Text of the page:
Millions dream of quitting the grind and replacing their income through a rewarding, creative endeavor.
And what could be simpler – and more glamorous – than writing a bestselling novel?
After years of not knowing how the next month’s bill would be paid, thriller writer Mark Edwards is among a new and growing elite of high-earning authors who broke away from traditional publishing routes and self-published online.
His seventh solo book, The Lucky Ones, realized this week, comes five years after he walked out the last in a succession of dead-end jobs that included manning customer complaints line for a rail company.
The average British author earns just £12,500 a year, according to the Society of Editors, while Mr Edwards now takes home a comfortable five-figure income.
And the advent of ebooks played a major part in his success.
“When I started writing at 23 and trying to get published, no-one had heard of Amazon”, says Mr Edwards, now 46.
“I wrote four or five novels over the next five years and spent all that time trying to get an agent. The internet barely existed. You had to buy the Writers’ and Artists’ Handbook and write to every agent with a synopsis and the first three chapters with a stamped address envelope.
“You be constantly getting these brown envelopes coming back, thudding onto your doorstep with rejection slips.”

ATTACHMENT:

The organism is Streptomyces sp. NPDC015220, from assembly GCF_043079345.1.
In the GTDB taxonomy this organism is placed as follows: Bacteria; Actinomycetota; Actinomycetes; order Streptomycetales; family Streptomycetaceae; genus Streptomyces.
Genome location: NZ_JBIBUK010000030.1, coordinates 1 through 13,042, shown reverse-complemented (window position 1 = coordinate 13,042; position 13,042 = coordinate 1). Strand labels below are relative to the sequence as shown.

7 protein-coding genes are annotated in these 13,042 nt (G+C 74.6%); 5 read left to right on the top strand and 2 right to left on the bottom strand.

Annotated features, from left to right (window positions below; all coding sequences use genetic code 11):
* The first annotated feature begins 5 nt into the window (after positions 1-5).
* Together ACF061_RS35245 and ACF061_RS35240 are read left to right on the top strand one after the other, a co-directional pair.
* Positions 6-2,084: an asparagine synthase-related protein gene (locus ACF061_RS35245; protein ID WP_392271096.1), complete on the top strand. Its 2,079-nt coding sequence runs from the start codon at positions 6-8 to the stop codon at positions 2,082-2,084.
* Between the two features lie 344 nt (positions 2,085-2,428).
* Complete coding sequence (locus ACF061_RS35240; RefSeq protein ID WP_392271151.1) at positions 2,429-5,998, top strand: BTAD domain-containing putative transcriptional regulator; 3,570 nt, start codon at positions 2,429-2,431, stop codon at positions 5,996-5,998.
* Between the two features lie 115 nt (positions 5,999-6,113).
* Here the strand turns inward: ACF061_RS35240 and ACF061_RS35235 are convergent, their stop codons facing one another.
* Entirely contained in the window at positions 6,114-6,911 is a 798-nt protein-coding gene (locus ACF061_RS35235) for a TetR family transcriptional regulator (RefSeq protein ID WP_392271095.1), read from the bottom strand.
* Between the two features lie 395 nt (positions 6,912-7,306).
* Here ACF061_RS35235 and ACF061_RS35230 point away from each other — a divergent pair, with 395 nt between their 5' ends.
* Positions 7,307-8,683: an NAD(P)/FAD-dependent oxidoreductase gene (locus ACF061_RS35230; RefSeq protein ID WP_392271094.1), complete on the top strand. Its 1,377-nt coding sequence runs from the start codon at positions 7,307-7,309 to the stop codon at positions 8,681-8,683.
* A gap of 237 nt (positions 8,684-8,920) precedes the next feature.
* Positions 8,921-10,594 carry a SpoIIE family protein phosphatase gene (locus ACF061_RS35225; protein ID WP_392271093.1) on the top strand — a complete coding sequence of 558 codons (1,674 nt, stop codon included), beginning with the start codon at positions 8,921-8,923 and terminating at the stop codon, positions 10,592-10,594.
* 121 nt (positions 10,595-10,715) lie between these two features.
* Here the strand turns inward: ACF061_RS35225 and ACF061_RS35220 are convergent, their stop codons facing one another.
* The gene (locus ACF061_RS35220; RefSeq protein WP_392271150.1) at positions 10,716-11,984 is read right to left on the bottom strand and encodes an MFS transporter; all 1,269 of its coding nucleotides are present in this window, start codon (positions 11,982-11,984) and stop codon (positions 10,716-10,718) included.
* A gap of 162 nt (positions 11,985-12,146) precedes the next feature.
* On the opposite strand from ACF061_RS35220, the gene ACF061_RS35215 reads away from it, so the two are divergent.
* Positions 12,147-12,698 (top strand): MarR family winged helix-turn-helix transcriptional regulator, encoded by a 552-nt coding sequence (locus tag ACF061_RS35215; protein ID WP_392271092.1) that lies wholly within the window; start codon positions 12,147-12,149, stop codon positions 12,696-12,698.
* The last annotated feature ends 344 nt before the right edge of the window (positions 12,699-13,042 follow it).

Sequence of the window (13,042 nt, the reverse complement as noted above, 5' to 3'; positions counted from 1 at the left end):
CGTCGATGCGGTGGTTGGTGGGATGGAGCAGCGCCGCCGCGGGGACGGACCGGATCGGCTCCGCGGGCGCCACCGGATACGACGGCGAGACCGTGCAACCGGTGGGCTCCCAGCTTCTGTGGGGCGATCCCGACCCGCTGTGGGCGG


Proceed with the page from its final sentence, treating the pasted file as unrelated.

Then, as today, writers need agents to put their work in front of the publishers who hold the keys to bookshops. He eventually got an agent in the late Nineties but it was the first of many false dawns. By 2001 he still didn’t have a book deal, had been “dumped” by the agent and was back to square one.
But his luck looked to have turned when the BBC bought the “option” on Killing Cupid, a new novel he’d co-written with Louise Voss, a long-time collaborator. This meant the broadcaster had the rights to turn the book into a television drama.
“They paid us a small amount, about £2,000, but it was the first money I’d ever earned from writing”, he says.
“But the BBC option never came to anything, as happens to 99pc of these things.”
All this time Mr Edwards was juggling writing in his spare time with a full-time job. First at the Child Support Agency – a now defunct Government body that dealt with child maintenance – and then at Connex, the predecessor to the South Eastern rail franchise.
“I was working on customer services, it was dreadful”, he remembers.
“I was on the phone all day being shouted at by commuters and answering complaint letters which always contained the phrase ‘beyond the wit of man’”.
“But the thing was these were the kind of jobs where you didn’t take it home with you. When I finished for the day I didn’t think about it. I was able to completely separate work and writing time. It also drove me on, I thought there must be something better than this.”
Eventually he got a job he actually liked, at a publisher in London, which presented another problem. More happy at work, he was quickly promoted and spent gradually less and less time writing.